The Rape of Europa
January 11, 2008 | While vividly illuminating a little-known chapter of World War II history — and revealing that, alas, the book has not yet closed on the subject — The Rape of Europa compels attention and sustains interest as an examination of Adolf Hitler's obsession with claiming Europe's art masterworks for the "master race."
Written, produced and directed by Richard Berge, Nicole Newnham and Bonni Cohen, and drawn from an authoritative book of the same title by Lynn H. Nicholas, this well-crafted documentary is propelled by its frightful portrait of Hitler — a second-rate painter who was twice denied entry to Vienna's Academy of Fine Arts — as a voracious collector and unforgiving critic.
Hitler ordered his minions to steal hundreds of thousands of artworks in each country that fell to the Nazi war machine. Indeed, as narrator Joan Allen notes, invading German armies were armed with wish-lists of paintings and statues coveted by Der Führer (and intended for display at a massive museum in Linz, his Austrian hometown).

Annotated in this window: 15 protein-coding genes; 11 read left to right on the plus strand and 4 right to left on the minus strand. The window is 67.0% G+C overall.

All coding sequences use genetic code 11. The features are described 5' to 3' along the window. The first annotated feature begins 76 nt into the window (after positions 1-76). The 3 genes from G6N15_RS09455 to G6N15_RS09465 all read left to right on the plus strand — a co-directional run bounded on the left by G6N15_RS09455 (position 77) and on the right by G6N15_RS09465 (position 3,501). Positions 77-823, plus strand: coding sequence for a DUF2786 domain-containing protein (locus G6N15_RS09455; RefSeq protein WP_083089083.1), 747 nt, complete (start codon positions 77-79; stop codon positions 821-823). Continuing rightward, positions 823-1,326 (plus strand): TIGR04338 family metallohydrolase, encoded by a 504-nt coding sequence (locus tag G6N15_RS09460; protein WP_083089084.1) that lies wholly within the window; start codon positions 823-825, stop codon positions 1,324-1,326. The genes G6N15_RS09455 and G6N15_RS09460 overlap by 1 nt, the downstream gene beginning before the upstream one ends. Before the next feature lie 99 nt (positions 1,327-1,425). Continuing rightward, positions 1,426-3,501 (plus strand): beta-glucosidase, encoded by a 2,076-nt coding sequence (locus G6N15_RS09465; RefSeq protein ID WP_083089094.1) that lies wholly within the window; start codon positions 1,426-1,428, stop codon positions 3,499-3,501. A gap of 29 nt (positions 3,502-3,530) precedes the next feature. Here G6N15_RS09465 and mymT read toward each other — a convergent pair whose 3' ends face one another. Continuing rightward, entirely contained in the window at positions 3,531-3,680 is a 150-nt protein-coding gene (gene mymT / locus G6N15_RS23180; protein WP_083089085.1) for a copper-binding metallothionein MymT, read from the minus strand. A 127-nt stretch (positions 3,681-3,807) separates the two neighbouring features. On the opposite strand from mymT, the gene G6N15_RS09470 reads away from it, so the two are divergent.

More than 60 years after the war's end, many of those plundered masterworks continue to be subjects of legal disputes over ownership — the filmmakers pay close attention to the long battle over Gustav Klimt's Gold Portrait of Frau Bloch-Bauer — while thousands more remain unaccounted for. Worse, countless others were destroyed as part of Hitler's program to rid the fatherland of "degenerate art," and to obliterate all trace of distinctive non-Aryan cultures.
The Rape of Europa is not without precedent. In his 1989 documentary, The Architecture of Doom, filmmaker Peter Cohen provocatively argued that the Third Reich must be understood in aesthetic as well as political terms, and that Hitler's campaign to "purify the race" was a natural extension of his desire for "purity" of art.
And in Max, an underrated 2002 dramatic feature, writer-director Menno Meyjes audaciously imagined a young Hitler in post-World War I Munich as a frustrated art-school reject who rails against the "decadence" of modern art while becoming, in effect, history's most horribly potent performance artist.
But The Rape of Europa renders history on a far larger canvas, in much greater detail, noting incidents of ingenious heroism — most notably, the bold removal and concealment of Louvre treasures in France just before the German Occupation — and recounting the remarkable efforts of the "Monuments Men," a special unit of U.S. Army specialists charged with locating and recovering art seized by the Nazis.
Here and elsewhere, the documentary suggests that, sometimes, truth may be stranger than fiction because no screenwriter would dare invent it.